This research highlights four ways in which the fitness field—sometimes at cross-purposes to, sometimes in conjunction with the health care and health promotion fields—is unsuitable for addressing population health problems such as inactivity and obesity. This is not an exhaustive list, but illustrates the larger conflicts facing population health and fitness, and provides four starting points for further discussion—among and between government policy makers, health professionals and promoters, leisure and recreation professionals, physical educationalists as well as those involved in the commercial provision of fitness goods and services.
 
First, since the 1970s, health promotion has focused on individualized ‘active
strategies, which assume that, given the appropriate information, the rational actor will make ‘good choices.’ Fitness and health experts construct the problems of the body and self—fatness, weakness, inactivity, boredom, laziness, poor time management—as personal failings, requiring the investment of individual time and effort. Obscured by this narrow focus on individual responsibility for healthy behavior are the deeply social causes of obesity and inactivity. What is required is an acknowledgement that the problems of obesity and inactivity are collective problems, which require collective solutions. This is not simply a matter of putting more funding into collective provision of recreation services that are accessible across class divides (or into the development of a pill to kill appetite, annihilate fat, and cure obesity). A fundamental transformation is required in how the state regards itself relative to its citizens, and how citizens understand their rights and responsibilities relative to the state, themselves and each other, so that—if individuals are truly to bear the responsibility for their lives—there is greater equity in the capacity of individuals to control the context of choice.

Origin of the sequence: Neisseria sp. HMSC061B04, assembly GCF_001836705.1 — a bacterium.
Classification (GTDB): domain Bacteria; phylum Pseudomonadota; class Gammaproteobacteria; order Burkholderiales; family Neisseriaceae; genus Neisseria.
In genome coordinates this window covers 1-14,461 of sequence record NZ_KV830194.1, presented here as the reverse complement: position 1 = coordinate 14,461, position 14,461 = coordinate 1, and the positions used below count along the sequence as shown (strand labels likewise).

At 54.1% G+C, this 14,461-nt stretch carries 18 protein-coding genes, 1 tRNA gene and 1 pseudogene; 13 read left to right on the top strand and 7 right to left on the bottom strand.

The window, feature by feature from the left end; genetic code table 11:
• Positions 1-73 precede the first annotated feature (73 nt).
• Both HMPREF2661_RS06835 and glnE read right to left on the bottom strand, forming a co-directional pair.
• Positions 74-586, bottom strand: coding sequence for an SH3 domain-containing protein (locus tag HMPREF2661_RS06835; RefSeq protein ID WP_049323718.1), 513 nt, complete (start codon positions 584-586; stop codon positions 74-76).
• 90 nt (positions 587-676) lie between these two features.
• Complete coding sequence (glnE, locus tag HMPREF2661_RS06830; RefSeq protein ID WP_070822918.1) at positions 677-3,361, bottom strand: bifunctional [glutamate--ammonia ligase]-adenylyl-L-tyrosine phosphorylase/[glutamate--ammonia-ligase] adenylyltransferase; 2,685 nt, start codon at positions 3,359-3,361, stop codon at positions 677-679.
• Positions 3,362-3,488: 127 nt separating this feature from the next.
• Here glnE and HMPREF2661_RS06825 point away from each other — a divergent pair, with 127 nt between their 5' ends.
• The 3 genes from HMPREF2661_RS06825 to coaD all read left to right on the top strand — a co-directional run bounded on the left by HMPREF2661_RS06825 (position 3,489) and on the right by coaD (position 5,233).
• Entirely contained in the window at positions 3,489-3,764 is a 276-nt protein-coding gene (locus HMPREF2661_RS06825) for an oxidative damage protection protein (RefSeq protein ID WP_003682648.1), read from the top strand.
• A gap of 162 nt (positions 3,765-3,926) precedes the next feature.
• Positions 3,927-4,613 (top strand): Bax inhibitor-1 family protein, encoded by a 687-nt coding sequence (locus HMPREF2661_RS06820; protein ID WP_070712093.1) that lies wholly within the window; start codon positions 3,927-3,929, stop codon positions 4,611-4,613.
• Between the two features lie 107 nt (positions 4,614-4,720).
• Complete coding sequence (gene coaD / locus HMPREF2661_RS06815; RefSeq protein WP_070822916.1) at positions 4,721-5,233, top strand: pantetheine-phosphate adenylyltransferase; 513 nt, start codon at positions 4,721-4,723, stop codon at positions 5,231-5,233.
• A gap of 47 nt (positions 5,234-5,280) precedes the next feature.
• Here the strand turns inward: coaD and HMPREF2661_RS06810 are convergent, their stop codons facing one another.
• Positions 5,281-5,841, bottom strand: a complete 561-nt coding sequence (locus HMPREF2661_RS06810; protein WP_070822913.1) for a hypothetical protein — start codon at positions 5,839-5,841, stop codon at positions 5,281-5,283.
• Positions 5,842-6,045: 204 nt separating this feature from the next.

Second, the fitness field’s naturalization of exercise as a leisure time activity to take place within designated and specialized sites reinforces the lack of attention given to the environment and its impact on population health. Contemporary consumer society is an ‘obesogenic’ environment, from the auto-centric configuration of daily life to the differential accessibility of fast food and its healthier alternatives. A shift in urban land use is required, despite the seemingly insurmountable inertia of infrastructure. Health promoters may recommend walking to work, but they do not address the patterns of suburbanization and the lack of government funding for mass transit and bicycle lanes in the US and elsewhere that spatially segregate work and home life and make sedentary commuting (i.e. car or train rather than walking or bicycling) an inevitability for many. Of course, making long-term policy and funding commitments to an activity-friendly environment requires an accompanying ideological shift, as outlined in the first point, as these collective solutions impose a collective burden as much as they offer collective opportunities.